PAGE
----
Alexis Pinturault probably skied before he could walk. For the undisputed French champion from the Savoie region, negotiating the slopes is pure instinct. At 1.80 metres and 80 kilograms he undeniably cuts an imposing figure on the piste. That’s not the only reason they call him - ‘The Beast’. It’s also because of his regimented lifestyle, cast-iron mentality and quasi-military rigour. 3 Olympic Gold medals, the French record holder, slalom to downhill, giant, combined and super G, the French skiing star hasn’t stopped moving mountains.
Alexis joined the Richard Mille family in 2014. With its three-tone dial and pastel blue strap, the RM 67-02 is a watch created in his image—handsome, simple and efficient. It is perfectly adapted for skiing both in extreme temperatures and at high altitude, whilst maintaining perfect ergonomics, light weight and durability. No wonder Alexis wears it every day. When competing, he slips it under his ski suit but just for the race’s duration.
‘I’m not a methodical skier, I’m much more instinctive.
I don’t think about how I have to do this or that, I just do it. I trust my own perception of my ability and everything just happens totally naturally.’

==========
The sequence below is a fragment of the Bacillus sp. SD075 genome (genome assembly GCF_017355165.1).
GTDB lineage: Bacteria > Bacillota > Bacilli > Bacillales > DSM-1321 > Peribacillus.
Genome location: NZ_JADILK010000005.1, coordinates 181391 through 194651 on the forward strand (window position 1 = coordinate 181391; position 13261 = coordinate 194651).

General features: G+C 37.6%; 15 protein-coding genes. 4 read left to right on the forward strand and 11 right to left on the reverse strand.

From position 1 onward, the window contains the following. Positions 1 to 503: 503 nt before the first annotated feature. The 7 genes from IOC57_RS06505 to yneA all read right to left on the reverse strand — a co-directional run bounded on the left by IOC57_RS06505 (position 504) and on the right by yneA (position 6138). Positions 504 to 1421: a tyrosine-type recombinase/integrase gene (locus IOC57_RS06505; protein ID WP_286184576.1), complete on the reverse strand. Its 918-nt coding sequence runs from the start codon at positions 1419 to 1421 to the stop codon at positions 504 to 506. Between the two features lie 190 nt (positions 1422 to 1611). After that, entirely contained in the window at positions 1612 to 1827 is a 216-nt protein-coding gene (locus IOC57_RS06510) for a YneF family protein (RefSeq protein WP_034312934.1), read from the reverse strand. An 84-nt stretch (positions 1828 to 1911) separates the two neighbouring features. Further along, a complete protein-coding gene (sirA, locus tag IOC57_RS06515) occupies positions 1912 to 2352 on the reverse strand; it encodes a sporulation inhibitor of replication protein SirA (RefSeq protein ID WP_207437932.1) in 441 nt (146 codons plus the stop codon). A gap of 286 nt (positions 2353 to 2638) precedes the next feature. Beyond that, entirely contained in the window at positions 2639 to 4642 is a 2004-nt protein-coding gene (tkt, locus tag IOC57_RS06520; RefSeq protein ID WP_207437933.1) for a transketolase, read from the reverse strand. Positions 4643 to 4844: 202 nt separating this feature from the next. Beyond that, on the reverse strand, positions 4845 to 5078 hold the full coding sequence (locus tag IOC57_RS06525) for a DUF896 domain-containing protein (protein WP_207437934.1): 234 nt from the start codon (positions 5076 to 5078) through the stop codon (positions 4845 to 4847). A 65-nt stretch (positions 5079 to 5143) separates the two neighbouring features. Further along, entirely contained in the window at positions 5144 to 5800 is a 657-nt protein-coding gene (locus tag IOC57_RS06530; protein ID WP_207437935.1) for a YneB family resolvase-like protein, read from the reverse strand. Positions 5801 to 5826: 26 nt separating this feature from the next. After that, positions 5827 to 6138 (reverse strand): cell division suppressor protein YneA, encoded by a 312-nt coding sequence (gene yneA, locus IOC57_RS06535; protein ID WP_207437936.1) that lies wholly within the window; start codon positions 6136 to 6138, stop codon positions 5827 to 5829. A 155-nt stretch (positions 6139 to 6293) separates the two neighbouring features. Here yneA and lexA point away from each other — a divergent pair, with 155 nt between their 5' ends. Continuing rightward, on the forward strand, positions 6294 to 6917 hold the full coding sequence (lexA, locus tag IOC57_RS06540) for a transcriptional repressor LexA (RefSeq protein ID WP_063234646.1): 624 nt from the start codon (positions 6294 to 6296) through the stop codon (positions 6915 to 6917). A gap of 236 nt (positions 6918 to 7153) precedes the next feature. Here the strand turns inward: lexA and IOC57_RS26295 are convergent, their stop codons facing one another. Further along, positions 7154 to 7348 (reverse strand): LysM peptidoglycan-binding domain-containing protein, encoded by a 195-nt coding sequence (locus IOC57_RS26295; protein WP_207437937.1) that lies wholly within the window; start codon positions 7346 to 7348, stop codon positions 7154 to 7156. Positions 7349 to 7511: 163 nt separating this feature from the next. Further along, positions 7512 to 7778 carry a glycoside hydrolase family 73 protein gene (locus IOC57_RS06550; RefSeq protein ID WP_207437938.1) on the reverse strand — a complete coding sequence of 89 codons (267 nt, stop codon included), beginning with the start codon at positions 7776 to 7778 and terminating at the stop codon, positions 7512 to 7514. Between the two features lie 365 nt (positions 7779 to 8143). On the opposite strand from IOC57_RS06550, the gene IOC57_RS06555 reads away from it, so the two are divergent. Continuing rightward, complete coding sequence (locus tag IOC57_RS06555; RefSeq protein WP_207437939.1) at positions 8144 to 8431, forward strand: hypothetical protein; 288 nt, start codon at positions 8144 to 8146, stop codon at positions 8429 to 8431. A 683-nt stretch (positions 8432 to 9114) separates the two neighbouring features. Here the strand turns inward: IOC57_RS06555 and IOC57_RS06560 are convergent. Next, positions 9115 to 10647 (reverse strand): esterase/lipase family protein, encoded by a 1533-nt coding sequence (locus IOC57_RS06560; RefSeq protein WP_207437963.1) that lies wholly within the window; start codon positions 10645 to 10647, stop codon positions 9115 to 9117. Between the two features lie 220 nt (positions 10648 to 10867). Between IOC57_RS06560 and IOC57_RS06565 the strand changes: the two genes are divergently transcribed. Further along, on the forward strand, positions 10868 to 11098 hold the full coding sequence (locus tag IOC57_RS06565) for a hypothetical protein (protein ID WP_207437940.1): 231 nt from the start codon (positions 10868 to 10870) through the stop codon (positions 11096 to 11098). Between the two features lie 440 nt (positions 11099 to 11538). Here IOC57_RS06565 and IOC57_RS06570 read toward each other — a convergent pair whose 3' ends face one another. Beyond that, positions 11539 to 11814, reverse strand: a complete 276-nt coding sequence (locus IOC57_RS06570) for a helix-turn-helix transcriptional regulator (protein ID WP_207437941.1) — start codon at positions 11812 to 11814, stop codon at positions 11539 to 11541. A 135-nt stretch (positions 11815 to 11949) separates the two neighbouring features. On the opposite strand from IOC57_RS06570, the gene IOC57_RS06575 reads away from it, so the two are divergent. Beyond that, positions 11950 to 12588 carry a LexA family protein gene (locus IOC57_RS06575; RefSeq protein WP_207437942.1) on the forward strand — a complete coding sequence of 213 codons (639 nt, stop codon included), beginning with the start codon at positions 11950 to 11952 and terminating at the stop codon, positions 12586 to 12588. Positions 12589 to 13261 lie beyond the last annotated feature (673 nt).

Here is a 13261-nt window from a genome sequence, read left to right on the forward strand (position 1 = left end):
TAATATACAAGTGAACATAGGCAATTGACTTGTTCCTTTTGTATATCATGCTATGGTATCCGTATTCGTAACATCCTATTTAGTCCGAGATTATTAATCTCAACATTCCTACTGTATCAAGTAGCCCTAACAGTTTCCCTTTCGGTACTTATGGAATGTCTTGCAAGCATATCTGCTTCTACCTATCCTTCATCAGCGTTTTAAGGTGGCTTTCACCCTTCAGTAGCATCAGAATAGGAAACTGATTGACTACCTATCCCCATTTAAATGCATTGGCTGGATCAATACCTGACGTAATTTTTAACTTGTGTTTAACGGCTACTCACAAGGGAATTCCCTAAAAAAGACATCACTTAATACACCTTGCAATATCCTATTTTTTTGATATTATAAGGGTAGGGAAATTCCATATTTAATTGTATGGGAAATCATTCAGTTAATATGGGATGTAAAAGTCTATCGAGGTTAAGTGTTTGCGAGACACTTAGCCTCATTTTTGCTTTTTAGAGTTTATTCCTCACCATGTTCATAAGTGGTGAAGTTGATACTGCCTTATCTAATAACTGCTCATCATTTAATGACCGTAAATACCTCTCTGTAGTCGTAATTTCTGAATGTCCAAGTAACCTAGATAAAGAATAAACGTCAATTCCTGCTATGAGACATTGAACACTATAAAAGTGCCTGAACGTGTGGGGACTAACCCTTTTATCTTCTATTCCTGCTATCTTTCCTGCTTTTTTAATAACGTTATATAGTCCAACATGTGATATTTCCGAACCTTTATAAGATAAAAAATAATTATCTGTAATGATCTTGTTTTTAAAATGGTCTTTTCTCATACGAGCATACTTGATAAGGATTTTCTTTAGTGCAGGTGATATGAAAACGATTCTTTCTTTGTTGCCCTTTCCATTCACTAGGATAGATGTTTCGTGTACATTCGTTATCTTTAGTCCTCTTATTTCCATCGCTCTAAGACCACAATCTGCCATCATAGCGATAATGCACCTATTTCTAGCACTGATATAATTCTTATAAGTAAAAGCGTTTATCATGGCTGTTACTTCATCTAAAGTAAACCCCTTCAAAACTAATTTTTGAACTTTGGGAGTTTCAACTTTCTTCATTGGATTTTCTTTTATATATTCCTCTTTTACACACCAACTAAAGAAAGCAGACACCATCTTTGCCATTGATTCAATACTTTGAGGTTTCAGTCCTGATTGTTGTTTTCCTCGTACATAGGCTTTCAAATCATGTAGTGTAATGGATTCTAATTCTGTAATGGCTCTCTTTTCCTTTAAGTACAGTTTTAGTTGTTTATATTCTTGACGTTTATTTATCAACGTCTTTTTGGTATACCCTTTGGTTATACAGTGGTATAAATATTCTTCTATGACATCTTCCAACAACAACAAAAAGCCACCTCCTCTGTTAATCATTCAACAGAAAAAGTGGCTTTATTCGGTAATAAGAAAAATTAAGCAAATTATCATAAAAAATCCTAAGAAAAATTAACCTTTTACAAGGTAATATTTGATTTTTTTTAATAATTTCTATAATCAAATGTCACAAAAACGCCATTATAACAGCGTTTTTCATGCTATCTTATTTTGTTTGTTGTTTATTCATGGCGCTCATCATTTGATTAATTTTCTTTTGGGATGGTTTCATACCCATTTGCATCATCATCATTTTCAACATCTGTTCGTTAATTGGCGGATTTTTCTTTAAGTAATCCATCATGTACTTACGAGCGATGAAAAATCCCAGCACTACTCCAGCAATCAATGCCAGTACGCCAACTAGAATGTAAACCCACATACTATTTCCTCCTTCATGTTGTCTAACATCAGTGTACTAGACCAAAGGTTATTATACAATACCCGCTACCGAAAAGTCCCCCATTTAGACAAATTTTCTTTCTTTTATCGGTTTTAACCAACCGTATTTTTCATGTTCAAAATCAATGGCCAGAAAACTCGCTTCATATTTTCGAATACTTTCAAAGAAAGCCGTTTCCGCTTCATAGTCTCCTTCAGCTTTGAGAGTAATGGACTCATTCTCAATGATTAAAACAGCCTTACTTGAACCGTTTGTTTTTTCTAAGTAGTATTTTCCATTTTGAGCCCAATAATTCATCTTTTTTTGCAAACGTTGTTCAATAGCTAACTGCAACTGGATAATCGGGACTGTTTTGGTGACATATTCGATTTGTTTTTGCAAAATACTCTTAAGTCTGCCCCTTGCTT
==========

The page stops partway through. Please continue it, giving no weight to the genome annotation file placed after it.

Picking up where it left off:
His competition record is the stuff of dreams: three Olympic medals, two junior world titles (giant slalom), 21 World Cup triumphs and two Crystal Globes in Combined.
By the age of 27 he had already outskied Jean-Claude Killy, the erstwhile hero of French skiing, overtaking his already impressive number of World Cup victories. All in all, Alexis has climbed onto a World Cup podium no less than 52 times.
He was the fourth alpine skier in France to win three Olympic medals and the only Frenchman to have won the Combined World Cup in 2016 and 2017.
In 2018, he got the silver medal in the combined event at the PyeongChang Olympic Games followed by the bronze medal in the giant slalom. Topping this off, he secured his first World Champion title in combined in February 2019 and won the final giant slalom too.
‘A good time depends on so many factors. This might seem a bit contradictory, but if I finish in sixth place, that is a bad race for me, despite the fact that I might only be 20 hundredths of a second behind the winner, which isn’t very much at all, but at the same time, it’s everything !'
Alexis Pinturault's Watch